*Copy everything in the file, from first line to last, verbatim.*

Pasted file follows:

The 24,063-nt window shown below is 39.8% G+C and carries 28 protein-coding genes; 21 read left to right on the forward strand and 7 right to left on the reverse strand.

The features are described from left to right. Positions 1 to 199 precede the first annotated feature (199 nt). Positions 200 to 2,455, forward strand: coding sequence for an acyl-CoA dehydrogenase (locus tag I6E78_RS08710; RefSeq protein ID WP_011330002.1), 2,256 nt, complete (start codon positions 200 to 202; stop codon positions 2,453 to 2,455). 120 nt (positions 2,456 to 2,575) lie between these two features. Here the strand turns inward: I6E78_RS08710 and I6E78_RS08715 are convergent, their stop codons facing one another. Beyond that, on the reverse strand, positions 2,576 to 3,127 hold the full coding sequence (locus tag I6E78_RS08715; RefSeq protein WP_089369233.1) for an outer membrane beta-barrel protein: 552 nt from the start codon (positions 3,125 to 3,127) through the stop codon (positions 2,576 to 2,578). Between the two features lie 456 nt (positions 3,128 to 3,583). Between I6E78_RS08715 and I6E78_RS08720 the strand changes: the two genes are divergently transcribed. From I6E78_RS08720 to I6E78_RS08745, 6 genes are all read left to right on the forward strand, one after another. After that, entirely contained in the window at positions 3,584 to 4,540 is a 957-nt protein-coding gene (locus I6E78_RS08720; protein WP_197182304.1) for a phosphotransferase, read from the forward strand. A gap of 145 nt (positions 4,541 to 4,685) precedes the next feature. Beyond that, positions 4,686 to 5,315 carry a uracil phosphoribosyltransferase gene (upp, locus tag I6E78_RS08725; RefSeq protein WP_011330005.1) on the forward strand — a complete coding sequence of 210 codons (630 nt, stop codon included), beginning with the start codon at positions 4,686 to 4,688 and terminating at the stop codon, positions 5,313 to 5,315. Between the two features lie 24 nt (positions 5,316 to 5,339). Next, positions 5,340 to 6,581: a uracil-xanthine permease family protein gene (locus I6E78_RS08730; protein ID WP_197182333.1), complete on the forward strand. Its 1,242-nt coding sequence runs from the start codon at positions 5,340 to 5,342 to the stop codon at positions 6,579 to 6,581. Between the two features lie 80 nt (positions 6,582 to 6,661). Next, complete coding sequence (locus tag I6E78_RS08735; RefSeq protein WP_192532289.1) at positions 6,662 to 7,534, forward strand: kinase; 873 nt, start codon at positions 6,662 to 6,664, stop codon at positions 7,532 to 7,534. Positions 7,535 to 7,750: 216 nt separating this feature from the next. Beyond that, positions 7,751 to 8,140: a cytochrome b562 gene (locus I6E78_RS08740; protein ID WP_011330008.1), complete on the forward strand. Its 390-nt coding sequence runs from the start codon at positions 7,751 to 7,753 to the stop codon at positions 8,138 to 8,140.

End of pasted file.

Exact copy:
The 24,063-nt window shown below is 39.8% G+C and carries 28 protein-coding genes; 21 read left to right on the forward strand and 7 right to left on the reverse strand.

The features are described from left to right. Positions 1 to 199 precede the first annotated feature (199 nt). Positions 200 to 2,455, forward strand: coding sequence for an acyl-CoA dehydrogenase (locus tag I6E78_RS08710; RefSeq protein ID WP_011330002.1), 2,256 nt, complete (start codon positions 200 to 202; stop codon positions 2,453 to 2,455). 120 nt (positions 2,456 to 2,575) lie between these two features. Here the strand turns inward: I6E78_RS08710 and I6E78_RS08715 are convergent, their stop codons facing one another. Beyond that, on the reverse strand, positions 2,576 to 3,127 hold the full coding sequence (locus tag I6E78_RS08715; RefSeq protein WP_089369233.1) for an outer membrane beta-barrel protein: 552 nt from the start codon (positions 3,125 to 3,127) through the stop codon (positions 2,576 to 2,578). Between the two features lie 456 nt (positions 3,128 to 3,583). Between I6E78_RS08715 and I6E78_RS08720 the strand changes: the two genes are divergently transcribed. From I6E78_RS08720 to I6E78_RS08745, 6 genes are all read left to right on the forward strand, one after another. After that, entirely contained in the window at positions 3,584 to 4,540 is a 957-nt protein-coding gene (locus I6E78_RS08720; protein WP_197182304.1) for a phosphotransferase, read from the forward strand. A gap of 145 nt (positions 4,541 to 4,685) precedes the next feature. Beyond that, positions 4,686 to 5,315 carry a uracil phosphoribosyltransferase gene (upp, locus tag I6E78_RS08725; RefSeq protein WP_011330005.1) on the forward strand — a complete coding sequence of 210 codons (630 nt, stop codon included), beginning with the start codon at positions 4,686 to 4,688 and terminating at the stop codon, positions 5,313 to 5,315. Between the two features lie 24 nt (positions 5,316 to 5,339). Next, positions 5,340 to 6,581: a uracil-xanthine permease family protein gene (locus I6E78_RS08730; protein ID WP_197182333.1), complete on the forward strand. Its 1,242-nt coding sequence runs from the start codon at positions 5,340 to 5,342 to the stop codon at positions 6,579 to 6,581. Between the two features lie 80 nt (positions 6,582 to 6,661). Next, complete coding sequence (locus tag I6E78_RS08735; RefSeq protein WP_192532289.1) at positions 6,662 to 7,534, forward strand: kinase; 873 nt, start codon at positions 6,662 to 6,664, stop codon at positions 7,532 to 7,534. Positions 7,535 to 7,750: 216 nt separating this feature from the next. Beyond that, positions 7,751 to 8,140: a cytochrome b562 gene (locus I6E78_RS08740; protein ID WP_011330008.1), complete on the forward strand. Its 390-nt coding sequence runs from the start codon at positions 7,751 to 7,753 to the stop codon at positions 8,138 to 8,140.